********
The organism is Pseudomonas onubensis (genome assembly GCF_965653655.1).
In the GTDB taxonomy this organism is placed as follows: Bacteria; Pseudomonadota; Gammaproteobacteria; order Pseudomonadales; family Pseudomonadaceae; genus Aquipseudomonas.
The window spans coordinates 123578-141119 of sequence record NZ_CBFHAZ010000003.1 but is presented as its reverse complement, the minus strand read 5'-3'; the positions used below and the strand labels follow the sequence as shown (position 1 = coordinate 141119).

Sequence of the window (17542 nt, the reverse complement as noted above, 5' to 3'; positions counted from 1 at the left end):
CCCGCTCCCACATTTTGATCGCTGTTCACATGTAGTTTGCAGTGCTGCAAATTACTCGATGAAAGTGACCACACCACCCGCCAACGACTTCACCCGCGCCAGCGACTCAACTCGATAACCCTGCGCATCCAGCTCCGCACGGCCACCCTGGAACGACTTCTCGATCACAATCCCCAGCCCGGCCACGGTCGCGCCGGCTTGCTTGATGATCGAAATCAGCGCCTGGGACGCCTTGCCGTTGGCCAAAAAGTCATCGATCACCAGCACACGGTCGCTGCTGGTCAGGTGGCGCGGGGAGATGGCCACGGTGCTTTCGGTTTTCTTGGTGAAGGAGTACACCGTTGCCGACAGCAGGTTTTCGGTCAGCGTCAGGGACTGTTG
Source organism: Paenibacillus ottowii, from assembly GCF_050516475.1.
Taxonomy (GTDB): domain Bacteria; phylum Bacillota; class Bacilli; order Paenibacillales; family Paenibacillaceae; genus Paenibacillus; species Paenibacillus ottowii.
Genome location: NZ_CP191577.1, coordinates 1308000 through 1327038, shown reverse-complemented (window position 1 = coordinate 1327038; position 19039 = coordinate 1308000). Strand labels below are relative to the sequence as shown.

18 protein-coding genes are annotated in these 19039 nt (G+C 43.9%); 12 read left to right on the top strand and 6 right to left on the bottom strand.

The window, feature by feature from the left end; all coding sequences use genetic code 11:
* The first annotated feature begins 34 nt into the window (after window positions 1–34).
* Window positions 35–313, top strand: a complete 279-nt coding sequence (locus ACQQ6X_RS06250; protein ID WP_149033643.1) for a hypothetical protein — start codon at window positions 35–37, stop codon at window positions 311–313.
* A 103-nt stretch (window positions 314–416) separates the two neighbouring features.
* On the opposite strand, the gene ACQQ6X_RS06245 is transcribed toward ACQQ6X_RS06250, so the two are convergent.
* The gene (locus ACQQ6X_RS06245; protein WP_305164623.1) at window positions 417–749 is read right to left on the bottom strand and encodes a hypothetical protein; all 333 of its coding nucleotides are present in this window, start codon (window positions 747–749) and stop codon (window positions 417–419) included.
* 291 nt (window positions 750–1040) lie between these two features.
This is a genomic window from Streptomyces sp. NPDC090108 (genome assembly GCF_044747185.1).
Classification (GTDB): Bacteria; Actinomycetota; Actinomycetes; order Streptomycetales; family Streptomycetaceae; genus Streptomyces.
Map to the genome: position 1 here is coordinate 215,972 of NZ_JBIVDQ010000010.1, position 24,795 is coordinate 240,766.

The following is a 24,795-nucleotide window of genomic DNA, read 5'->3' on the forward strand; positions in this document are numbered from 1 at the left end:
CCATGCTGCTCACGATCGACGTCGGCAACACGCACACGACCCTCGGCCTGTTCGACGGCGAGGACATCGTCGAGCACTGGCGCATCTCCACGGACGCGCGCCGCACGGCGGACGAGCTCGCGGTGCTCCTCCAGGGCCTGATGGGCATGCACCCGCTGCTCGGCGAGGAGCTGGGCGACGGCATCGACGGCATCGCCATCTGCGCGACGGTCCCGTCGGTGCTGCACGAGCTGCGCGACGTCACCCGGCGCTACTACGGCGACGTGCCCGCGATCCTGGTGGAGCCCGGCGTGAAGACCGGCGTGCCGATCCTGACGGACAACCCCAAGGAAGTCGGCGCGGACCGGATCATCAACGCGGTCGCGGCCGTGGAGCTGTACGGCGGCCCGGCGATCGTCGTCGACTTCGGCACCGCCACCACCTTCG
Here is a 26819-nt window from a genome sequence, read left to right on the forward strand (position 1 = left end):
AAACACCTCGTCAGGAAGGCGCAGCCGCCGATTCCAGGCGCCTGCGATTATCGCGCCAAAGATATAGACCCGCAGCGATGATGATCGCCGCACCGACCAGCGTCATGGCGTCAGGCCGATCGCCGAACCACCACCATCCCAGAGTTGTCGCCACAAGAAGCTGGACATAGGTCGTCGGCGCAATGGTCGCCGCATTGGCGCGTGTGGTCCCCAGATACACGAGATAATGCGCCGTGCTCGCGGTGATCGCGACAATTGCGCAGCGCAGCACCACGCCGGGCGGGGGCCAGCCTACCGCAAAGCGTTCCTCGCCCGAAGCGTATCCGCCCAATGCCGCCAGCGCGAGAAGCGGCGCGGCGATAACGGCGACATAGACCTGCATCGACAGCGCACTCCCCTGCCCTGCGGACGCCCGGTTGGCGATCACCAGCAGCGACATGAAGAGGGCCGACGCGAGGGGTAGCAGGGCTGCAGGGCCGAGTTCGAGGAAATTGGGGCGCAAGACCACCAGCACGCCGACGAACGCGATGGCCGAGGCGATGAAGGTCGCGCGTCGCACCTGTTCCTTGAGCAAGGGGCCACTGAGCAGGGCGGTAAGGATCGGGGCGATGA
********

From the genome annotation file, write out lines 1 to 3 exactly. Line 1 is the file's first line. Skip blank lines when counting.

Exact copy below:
The organism is Pseudomonas onubensis (genome assembly GCF_965653655.1).
In the GTDB taxonomy this organism is placed as follows: Bacteria; Pseudomonadota; Gammaproteobacteria; order Pseudomonadales; family Pseudomonadaceae; genus Aquipseudomonas.
The window spans coordinates 123578-141119 of sequence record NZ_CBFHAZ010000003.1 but is presented as its reverse complement, the minus strand read 5'-3'; the positions used below and the strand labels follow the sequence as shown (position 1 = coordinate 141119).